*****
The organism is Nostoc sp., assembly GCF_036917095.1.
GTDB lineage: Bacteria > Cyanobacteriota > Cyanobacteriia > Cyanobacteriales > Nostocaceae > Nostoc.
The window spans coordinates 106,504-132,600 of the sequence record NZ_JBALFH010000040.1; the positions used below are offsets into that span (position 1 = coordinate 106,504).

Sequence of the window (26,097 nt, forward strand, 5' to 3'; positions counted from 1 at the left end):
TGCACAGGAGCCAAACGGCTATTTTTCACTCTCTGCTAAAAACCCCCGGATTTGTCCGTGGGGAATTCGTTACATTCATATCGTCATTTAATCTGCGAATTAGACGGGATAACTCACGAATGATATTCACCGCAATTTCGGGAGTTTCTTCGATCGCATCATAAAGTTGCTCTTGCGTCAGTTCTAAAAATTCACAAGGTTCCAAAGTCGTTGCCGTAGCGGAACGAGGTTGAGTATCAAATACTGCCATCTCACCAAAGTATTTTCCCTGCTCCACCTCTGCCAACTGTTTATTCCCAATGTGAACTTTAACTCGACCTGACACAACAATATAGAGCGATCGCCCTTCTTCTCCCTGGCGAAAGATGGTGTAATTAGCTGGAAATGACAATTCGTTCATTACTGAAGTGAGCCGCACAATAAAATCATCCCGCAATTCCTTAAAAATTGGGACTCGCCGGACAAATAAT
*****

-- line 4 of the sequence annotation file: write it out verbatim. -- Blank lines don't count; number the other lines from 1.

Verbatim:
Sequence of the window (26,097 nt, forward strand, 5' to 3'; positions counted from 1 at the left end):